Tools like this one promise to give you a different IMEI appropriate to your model of phone, but not to imprint it on the phone or discover one owned by your target.

Finding the IMEI or ESN - on most phones the ID numbers are printed inside, often under the battery. If you can get access to the phone and open it, you can get your victim's ID. Most phones will also show the ID if you hit a specific key code -- *#06#, for example. It's also possible to intercept the data stream between a cell phone and its access point and decode it, but if you have the equipment on hand you don't need my help to figure this out. Cell phones use radio the same way WiFi does, but on different frequencies . WiFi is 2.4GHz; cell phones operate on 850 MHz, 900 MHz, 1800 MHz and/or 1900 MHz. You could tune a receiver to pull in the signal, but carriers encrypt cell phone traffic using their own algorithms, so cracking the encryption to unencrypt the traffic and find the IMEI sent by the phone when it first connects to tower is possible. If you're with the NSA.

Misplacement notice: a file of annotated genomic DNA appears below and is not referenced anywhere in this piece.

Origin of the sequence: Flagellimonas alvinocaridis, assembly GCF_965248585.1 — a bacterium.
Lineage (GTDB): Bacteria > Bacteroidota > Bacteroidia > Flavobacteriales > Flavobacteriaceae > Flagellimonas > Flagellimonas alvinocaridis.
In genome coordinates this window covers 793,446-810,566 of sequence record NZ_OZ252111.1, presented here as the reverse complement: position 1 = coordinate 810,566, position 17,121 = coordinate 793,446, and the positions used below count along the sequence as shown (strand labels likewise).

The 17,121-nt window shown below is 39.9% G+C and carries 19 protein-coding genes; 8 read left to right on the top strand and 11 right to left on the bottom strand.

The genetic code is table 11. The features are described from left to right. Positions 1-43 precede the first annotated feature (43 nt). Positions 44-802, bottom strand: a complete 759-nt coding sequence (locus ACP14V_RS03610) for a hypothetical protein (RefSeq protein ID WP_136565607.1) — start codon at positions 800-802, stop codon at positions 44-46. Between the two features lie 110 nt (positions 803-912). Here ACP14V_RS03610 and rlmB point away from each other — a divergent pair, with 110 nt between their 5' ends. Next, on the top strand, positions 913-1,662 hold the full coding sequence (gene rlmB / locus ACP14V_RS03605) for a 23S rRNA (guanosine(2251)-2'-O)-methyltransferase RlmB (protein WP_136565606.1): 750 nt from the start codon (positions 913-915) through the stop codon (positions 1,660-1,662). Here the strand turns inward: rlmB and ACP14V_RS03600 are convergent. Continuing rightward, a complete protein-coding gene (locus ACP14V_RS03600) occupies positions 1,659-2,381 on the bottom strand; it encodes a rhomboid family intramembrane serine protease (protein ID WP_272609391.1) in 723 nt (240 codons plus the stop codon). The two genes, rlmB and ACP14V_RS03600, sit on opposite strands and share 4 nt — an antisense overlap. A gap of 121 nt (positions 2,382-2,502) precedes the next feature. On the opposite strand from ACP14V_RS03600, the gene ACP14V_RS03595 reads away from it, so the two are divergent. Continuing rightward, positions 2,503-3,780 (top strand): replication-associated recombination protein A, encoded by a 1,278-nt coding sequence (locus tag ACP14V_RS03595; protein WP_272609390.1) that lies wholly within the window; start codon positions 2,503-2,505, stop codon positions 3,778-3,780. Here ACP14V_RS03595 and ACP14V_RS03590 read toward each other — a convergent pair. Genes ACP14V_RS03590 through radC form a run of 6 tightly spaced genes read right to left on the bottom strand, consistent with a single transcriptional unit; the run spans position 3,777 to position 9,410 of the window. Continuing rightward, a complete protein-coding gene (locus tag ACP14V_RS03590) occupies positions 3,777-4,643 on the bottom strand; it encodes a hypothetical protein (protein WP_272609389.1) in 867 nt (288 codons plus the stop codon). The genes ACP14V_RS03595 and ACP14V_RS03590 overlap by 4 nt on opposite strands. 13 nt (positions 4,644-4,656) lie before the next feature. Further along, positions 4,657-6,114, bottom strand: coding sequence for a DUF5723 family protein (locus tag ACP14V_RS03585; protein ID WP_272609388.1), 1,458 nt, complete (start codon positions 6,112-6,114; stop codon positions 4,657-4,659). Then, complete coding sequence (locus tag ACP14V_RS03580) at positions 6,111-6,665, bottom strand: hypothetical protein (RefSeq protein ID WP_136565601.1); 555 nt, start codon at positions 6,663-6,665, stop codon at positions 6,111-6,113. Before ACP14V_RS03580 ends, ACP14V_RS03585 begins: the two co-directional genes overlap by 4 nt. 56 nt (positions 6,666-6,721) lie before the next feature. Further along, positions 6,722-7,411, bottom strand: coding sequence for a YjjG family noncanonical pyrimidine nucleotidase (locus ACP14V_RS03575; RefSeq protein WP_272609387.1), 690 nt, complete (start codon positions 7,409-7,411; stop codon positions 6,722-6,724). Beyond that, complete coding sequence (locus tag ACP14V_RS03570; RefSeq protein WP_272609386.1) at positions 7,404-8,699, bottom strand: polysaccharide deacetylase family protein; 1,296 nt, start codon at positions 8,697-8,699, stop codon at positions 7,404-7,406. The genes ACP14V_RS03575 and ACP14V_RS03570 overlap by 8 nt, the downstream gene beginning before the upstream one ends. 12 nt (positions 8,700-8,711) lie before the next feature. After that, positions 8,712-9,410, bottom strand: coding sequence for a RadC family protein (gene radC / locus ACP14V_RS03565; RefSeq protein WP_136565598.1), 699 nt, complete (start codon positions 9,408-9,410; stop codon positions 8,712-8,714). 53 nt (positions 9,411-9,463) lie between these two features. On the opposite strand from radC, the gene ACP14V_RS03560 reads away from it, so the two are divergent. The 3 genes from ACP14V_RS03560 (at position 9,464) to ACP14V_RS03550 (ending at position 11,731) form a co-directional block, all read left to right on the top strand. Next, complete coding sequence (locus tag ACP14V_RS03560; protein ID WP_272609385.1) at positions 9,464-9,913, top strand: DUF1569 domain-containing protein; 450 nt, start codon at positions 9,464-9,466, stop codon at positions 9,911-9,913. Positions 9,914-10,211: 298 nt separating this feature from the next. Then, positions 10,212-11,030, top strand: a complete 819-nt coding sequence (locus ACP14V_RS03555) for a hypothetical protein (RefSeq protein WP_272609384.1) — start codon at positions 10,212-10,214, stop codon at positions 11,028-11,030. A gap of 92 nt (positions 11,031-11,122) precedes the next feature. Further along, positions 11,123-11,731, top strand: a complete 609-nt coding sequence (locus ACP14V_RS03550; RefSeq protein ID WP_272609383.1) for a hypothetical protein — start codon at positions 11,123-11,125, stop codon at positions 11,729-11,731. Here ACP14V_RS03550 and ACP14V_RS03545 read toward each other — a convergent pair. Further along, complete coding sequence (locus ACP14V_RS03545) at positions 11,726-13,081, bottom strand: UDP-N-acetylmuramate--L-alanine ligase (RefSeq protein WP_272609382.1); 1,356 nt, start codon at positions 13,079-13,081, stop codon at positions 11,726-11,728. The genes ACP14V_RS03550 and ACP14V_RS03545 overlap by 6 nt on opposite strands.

Far easier is to work for a cell phone carrier or bribe someone who does or pay a service provider for your own access to the global Equipment Identity Register (EIR) database carriers use to identify all those mobile devices.

Access is normally used to track stolen phones, but that process can be reversed to find the phones you'd like to steal, or at least break in to.

There are, however, HARDER ways to hack a phone:

It’s the old-fashioned telecom-engineer approach -- according to a BBC story written in 2002, not long before the first wave of phone-hack scandals began at NOTW -- is to spoof the victim's cell phone number and authentication data, dial in to the voice mail system, and fake your way to the v-mails. The key is to be able to convince the voice-mail server that you are calling from the cell phone of your victim -- an identification they make using the.